A framework for testing different definitions of remission against long-term outcomes
Systemic lupus erythematosus (also known as SLE or lupus) is an autoimmune disease. It typically affects women between the ages of 15 and 50, and symptoms flare up unpredictably. Lupus is caused by complicated interactions between the immune system and environmental factors leading to an imbalance in the way the immune system works. This imbalance causes inflammation which, if untreated, can lead to disability and shortened lifespan. Different factors may trigger lupus in different people, and symptoms may vary considerably. In some the illness is never life threatening, but can cause chronic skin rashes or arthritis. Others develop potentially life threatening disease in the kidneys, lungs or heart.
WHAT DID THE AUTHORS HOPE TO FIND?
Remission is a simple idea, but there are many different ways of defining it. This can be important if remission is used as a measure in clinical trials, or if it is a target for a person’s treatment. The aim of this project was to achieve international consensus on the best way to define remission in lupus.
HOW WAS THE STUDY CONDUCTED?
A large group of specialist doctors and people with lupus were invited to define what they thought were the specific issues in defining remission. The authors then performed literature searches to see what supporting information there was. This information was then presented to the whole group, who debated and discussed the issues and came up with a set of statements.
WHAT WERE THE MAIN FINDINGS?
Most people in the group agreed on the main ingredients of possible definitions of remission in lupus. Overall, the group came up with three principles to guide the development of remission definitions.
The first states that remission is a durable state. Secondly, remission should be defined using a validated index or tool for measuring disease activity. The third principle is that there should be a distinction between remission without the need for medication, and remission ‘on therapy’.
As well as these three principles, the group developed eight preliminary statements.
► Remission is a desirable outcome for a person with lupus
► At the very least, remission in lupus means the absence of symptoms and signs of the disease
► Remission is not the same as a cure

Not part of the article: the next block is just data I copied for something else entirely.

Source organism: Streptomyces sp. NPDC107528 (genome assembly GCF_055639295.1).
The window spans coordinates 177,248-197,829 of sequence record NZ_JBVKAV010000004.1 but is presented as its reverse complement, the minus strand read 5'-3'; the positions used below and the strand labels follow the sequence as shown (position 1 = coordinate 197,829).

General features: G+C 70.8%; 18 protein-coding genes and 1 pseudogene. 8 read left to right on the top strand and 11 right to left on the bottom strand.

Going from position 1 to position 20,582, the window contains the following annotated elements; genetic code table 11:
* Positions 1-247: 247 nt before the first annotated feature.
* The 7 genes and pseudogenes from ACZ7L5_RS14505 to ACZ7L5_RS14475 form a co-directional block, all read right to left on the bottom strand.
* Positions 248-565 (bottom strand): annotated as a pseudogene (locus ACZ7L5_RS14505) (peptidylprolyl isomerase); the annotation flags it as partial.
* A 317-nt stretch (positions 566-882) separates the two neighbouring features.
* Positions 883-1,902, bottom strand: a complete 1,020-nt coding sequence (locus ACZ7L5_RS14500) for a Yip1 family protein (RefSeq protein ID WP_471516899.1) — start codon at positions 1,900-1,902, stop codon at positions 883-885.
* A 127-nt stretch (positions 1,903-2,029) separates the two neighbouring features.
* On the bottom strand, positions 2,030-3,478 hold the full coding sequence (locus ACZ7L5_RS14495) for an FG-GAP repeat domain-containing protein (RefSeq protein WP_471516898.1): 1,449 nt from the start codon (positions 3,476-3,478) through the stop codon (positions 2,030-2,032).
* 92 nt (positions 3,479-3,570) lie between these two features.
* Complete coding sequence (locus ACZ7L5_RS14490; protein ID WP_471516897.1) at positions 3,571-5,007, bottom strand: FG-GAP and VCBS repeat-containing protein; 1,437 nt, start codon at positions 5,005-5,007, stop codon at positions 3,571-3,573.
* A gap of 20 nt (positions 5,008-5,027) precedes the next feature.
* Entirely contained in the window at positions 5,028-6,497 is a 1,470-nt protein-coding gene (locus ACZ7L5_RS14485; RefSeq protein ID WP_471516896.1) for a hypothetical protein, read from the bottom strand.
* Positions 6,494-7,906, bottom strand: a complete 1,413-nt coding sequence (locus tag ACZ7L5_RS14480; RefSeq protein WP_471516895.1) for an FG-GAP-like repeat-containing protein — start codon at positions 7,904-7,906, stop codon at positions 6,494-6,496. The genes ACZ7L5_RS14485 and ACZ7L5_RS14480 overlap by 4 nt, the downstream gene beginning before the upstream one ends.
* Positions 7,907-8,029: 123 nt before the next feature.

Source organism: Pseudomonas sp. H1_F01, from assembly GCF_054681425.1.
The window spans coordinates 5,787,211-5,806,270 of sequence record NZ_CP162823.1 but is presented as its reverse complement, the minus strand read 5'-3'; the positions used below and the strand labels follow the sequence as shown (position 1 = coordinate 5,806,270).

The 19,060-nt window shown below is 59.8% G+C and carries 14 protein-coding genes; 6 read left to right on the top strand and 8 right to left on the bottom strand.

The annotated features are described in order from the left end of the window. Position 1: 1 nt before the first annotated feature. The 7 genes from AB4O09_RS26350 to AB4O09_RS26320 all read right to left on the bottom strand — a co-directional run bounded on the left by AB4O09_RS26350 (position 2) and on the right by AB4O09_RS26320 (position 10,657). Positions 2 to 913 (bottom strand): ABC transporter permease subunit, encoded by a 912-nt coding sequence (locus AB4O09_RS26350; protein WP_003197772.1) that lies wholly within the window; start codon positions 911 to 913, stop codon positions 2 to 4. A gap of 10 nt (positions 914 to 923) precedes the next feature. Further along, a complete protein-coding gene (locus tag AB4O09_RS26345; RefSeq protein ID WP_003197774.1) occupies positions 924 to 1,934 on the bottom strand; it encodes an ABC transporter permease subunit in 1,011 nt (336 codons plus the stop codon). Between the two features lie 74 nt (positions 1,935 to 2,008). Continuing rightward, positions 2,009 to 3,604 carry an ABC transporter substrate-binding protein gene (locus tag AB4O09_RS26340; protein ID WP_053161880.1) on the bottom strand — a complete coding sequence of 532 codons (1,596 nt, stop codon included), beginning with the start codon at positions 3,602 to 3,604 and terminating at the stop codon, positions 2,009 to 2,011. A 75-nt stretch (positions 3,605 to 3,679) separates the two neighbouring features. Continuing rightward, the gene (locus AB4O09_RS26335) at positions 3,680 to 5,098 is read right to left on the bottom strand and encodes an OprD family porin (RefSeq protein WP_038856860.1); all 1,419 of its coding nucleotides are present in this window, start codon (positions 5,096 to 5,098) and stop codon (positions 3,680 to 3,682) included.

► Remission is not the same as low disease activity
► Sustained remission is associated with a low likelihood of adverse outcome
► ‘Serological activity’ in lupus generally refers to the presence of anti-DNA antibodies or other markers of the disease in the blood
► Treatment with antimalarial medicine does not mean someone cannot be defined as being in remission
► Treatment with moderate- or high-dose steroid medicine does not mean someone cannot be defined as
being in remission
ARE THESE FINDINGS NEW?
Yes, as far as we know this is the first large international effort to define remission in lupus.
ARE THERE ANY LIMITATIONS?
The issues were not fully resolved. This is why the authors describe this as a framework for defining remission, rather than the final word on the topic. However, the proposed definitions can be used, and should be tested further.
WHAT DO THE AUTHORS PLAN ON DOING WITH THIS INFORMATION?
The proposed definitions are being tested in many different groups of people (with SLE).
WHAT DOES THIS MEAN FOR ME?
If you have lupus, this framework may benefit you indirectly. By having a clear and widely accepted definition of what remission really is, it will be possible to do better studies of new treatments, which might mean there will be more options in the future.
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Date prepared: March 2017
Summary based on research article published on: 24 November 2016
From: van Vollenhoven, R. et al. A framework for remission in SLE: consensus findings from a large international task force on definitions of remission in SLE (DORIS). Ann Rheum Dis 2017;76:554–561. doi:10.1136/annrheumdis-2016-209519.
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